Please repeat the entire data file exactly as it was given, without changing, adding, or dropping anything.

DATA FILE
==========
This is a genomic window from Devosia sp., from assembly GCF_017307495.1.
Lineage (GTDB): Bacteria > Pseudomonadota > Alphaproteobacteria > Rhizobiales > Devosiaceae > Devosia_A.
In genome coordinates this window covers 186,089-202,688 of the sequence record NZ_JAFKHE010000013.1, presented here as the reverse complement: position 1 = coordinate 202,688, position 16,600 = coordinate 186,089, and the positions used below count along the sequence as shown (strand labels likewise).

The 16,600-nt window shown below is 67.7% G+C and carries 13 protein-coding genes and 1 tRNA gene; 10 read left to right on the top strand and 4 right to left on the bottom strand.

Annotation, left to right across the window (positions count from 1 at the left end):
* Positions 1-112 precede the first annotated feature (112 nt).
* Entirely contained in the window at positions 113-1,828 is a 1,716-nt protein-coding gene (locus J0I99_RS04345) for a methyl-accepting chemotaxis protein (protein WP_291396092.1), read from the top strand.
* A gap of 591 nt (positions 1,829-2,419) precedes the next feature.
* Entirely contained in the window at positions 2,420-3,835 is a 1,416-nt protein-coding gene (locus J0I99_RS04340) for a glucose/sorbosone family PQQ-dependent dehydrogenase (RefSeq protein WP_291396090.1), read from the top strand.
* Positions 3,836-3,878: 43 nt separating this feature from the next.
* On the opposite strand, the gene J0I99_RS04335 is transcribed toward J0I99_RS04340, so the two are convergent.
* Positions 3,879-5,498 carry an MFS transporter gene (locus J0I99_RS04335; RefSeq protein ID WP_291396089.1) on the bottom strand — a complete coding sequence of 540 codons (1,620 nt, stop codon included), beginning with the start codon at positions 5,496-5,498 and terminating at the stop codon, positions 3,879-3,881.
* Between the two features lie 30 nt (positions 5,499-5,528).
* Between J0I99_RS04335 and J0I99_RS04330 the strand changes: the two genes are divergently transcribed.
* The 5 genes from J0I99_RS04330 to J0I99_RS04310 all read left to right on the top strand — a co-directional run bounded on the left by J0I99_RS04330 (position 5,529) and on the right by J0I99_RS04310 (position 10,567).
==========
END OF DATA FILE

This is a genomic window from Devosia sp., from assembly GCF_017307495.1.
Lineage (GTDB): Bacteria > Pseudomonadota > Alphaproteobacteria > Rhizobiales > Devosiaceae > Devosia_A.
In genome coordinates this window covers 186,089-202,688 of the sequence record NZ_JAFKHE010000013.1, presented here as the reverse complement: position 1 = coordinate 202,688, position 16,600 = coordinate 186,089, and the positions used below count along the sequence as shown (strand labels likewise).

The 16,600-nt window shown below is 67.7% G+C and carries 13 protein-coding genes and 1 tRNA gene; 10 read left to right on the top strand and 4 right to left on the bottom strand.

Annotation, left to right across the window (positions count from 1 at the left end):
* Positions 1-112 precede the first annotated feature (112 nt).
* Entirely contained in the window at positions 113-1,828 is a 1,716-nt protein-coding gene (locus J0I99_RS04345) for a methyl-accepting chemotaxis protein (protein WP_291396092.1), read from the top strand.
* A gap of 591 nt (positions 1,829-2,419) precedes the next feature.
* Entirely contained in the window at positions 2,420-3,835 is a 1,416-nt protein-coding gene (locus J0I99_RS04340) for a glucose/sorbosone family PQQ-dependent dehydrogenase (RefSeq protein WP_291396090.1), read from the top strand.
* Positions 3,836-3,878: 43 nt separating this feature from the next.
* On the opposite strand, the gene J0I99_RS04335 is transcribed toward J0I99_RS04340, so the two are convergent.
* Positions 3,879-5,498 carry an MFS transporter gene (locus J0I99_RS04335; RefSeq protein ID WP_291396089.1) on the bottom strand — a complete coding sequence of 540 codons (1,620 nt, stop codon included), beginning with the start codon at positions 5,496-5,498 and terminating at the stop codon, positions 3,879-3,881.
* Between the two features lie 30 nt (positions 5,499-5,528).
* Between J0I99_RS04335 and J0I99_RS04330 the strand changes: the two genes are divergently transcribed.
* The 5 genes from J0I99_RS04330 to J0I99_RS04310 all read left to right on the top strand — a co-directional run bounded on the left by J0I99_RS04330 (position 5,529) and on the right by J0I99_RS04310 (position 10,567).